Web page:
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Liverpool measles outbreak biggest since vaccine introduced

by Lauren Riley. Published Mon 26 Mar 2012 15:34

A measles outbreak in Merseyside has been declared the largest in the North West since the MMR vaccine was introduced in 1988.

There have been over one hundred laboratory confirmed cases of the disease in Merseyside with a further 43 probable cases under review, the Health Protection Agency (HPA) has said.

Most cases involved children who had not been vaccinated and babies and toddlers too young to receive a vaccine.

The HPA also warned that teenagers and young adults who were not vaccinated in their youth were at risk of catching the disease.

A total of 28 people needed hospital inpatient treatment and three of these, two adults and a child, were described as "extremely ill" but have recovered and returned home.

Dr Roberto Vivancos, a specialist with the HPA's Cheshire and Merseyside Health Protection Unit, warned parents to ensure their children are fully vaccinated.

He said: "Measles is highly infectious and anyone who has not previously been vaccinated is at risk when it gets into a community, as it has done here.

"In this outbreak we have seen measles spreading amongst unvaccinated children, teenagers and young adults and affecting infants and toddlers who are too young to be vaccinated.

"Our advice to teenagers and young adults is to arrange vaccination now. Speak to your family doctor. It's not too late.

"Our advice to parents is, arrange to have your children vaccinated regardless of their ages.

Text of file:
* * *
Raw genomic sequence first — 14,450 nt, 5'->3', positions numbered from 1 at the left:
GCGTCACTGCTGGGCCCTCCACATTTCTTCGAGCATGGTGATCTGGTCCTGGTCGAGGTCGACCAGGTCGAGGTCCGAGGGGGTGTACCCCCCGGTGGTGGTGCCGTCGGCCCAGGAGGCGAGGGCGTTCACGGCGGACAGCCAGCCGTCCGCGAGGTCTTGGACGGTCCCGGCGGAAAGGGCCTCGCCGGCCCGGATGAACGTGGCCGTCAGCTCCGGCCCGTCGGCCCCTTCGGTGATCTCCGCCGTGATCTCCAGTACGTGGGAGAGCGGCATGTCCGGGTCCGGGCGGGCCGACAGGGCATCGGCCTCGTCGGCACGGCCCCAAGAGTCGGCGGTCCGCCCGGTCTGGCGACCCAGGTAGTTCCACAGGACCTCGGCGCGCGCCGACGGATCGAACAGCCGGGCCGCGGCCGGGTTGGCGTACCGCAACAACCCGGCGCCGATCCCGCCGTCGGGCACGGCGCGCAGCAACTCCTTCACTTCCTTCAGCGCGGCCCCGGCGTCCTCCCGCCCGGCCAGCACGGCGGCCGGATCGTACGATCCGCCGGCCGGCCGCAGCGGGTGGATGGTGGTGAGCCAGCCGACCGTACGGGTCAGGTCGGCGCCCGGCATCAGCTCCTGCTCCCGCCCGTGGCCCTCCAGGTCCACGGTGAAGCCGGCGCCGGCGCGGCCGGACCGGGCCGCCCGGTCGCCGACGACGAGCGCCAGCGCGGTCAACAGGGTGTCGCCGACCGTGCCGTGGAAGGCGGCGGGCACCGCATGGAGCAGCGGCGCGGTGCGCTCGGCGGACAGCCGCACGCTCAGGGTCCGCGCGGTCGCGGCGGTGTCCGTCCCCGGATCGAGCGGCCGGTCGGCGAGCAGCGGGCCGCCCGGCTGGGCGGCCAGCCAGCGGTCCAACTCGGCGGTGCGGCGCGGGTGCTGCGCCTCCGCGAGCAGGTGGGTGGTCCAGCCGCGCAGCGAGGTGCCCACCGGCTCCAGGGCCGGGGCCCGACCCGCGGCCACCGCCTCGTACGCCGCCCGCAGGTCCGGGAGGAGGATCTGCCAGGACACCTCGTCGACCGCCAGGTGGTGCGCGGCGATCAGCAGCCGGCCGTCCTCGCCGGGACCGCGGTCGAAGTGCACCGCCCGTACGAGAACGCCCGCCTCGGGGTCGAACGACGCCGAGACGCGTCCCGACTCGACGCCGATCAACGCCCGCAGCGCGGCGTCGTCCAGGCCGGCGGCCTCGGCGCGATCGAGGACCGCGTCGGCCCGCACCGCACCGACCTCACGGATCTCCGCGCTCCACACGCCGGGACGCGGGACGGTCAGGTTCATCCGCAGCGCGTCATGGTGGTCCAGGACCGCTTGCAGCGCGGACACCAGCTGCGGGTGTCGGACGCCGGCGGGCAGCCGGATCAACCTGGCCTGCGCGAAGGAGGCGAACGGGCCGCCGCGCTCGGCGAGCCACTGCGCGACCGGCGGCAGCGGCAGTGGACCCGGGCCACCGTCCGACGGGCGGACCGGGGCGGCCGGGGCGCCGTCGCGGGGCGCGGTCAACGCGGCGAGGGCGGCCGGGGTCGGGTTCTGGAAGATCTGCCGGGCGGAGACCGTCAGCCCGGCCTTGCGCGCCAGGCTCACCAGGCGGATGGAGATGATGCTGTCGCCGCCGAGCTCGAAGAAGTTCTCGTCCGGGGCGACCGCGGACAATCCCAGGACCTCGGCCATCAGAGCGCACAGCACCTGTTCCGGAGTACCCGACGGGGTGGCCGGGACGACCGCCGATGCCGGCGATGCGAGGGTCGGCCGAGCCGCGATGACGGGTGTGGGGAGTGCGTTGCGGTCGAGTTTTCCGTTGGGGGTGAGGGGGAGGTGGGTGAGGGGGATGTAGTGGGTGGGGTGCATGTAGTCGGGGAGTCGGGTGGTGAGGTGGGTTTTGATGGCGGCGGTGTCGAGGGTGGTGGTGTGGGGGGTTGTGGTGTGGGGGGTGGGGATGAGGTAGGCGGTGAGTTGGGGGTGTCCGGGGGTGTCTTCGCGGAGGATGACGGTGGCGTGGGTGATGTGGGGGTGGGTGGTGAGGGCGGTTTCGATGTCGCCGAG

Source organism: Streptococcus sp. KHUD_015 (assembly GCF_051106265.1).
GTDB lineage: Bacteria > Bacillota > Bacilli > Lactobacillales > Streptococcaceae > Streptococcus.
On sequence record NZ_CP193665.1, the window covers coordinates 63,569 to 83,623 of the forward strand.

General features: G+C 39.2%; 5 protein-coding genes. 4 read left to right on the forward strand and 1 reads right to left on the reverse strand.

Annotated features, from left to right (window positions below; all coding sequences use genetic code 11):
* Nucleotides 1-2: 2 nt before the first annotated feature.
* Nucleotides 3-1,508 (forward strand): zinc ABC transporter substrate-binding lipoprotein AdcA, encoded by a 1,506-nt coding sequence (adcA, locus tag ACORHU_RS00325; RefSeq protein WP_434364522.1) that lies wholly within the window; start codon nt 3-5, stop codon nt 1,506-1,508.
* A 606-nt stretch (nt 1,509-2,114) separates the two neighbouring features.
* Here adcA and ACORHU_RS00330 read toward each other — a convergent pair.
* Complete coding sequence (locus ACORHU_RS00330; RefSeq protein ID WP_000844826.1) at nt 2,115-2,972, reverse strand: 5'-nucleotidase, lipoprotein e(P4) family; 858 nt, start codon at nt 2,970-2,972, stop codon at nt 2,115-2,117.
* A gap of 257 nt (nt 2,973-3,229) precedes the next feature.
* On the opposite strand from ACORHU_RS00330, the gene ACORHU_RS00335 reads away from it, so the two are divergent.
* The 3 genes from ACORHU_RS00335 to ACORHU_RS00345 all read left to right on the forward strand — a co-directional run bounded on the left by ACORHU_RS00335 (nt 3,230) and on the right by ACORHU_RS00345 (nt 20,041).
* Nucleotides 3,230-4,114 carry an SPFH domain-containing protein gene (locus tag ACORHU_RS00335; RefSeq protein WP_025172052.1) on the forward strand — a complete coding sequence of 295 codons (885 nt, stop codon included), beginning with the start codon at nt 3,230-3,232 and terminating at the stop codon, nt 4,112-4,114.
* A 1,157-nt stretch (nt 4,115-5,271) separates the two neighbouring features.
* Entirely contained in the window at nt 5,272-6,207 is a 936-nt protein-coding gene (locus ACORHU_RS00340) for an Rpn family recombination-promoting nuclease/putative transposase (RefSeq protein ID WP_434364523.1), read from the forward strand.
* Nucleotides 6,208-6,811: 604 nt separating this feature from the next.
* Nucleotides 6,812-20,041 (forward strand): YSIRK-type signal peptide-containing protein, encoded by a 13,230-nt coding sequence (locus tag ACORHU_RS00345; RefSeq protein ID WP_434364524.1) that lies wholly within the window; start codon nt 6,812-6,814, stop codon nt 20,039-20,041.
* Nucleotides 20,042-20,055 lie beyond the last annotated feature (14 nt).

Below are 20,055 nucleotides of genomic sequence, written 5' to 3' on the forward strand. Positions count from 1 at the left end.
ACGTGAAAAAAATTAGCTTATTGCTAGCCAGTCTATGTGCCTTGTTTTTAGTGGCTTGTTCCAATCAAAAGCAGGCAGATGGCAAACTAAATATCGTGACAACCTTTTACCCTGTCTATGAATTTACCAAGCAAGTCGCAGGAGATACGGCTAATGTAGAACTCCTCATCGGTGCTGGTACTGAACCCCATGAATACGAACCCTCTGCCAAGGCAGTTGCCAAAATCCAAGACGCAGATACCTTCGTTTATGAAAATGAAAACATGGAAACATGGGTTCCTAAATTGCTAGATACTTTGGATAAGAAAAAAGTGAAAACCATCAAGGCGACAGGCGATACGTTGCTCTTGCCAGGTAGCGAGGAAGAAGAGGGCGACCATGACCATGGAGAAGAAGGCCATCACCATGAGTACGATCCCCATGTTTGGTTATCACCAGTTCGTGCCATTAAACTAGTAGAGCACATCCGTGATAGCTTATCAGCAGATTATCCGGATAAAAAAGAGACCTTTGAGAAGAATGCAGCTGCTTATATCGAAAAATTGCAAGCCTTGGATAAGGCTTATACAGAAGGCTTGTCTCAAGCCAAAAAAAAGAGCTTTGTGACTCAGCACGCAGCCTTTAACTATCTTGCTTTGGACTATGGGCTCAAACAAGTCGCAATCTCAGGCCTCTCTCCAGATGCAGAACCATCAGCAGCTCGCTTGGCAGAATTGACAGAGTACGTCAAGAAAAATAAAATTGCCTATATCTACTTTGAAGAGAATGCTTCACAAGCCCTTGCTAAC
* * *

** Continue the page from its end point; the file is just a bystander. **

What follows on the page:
"If you are not sure if they have been immunised in the past, check with your family doctor."

Two doses of the MMR vaccine will give protection against measles, as well as mumps and rubella.

Dr Vivancos added: "These can be serious illnesses with the potential for side effects that can include pneumonia, meningitis and encephalitis and, on very rare occasions, people die from measles.

"We've seen in this outbreak that 28 people need treatment in hospital and some of these very seriously ill.

"Fortunately these patients have made a full recovery, but no one should take the risk when a safe and effective vaccine is available."

In the outbreak, 29 of the confirmed cases were in teenagers over the age of 15, and 27 cases came in children under 13 months who were too young to be vaccinated.

Most of the remaining cases were in unvaccinated children aged between 13 months and five years.

Councillor Roz Gladden, Liverpool City Council's cabinet member for adult social care and health, said: "It's really encouraging that the vast majority of Liverpool parents are choosing to protect their children with MMR vaccination.

"Currently nearly nine out of 10 children have had both doses of MMR vaccine before their fifth birthday.

"However, this outbreak is a timely reminder not to be complacent.

"We need to remember that measles can be a very dangerous illness and it's important for anyone whose child isn't protected to get in touch with their GP practice to arrange a vaccination as soon as possible."


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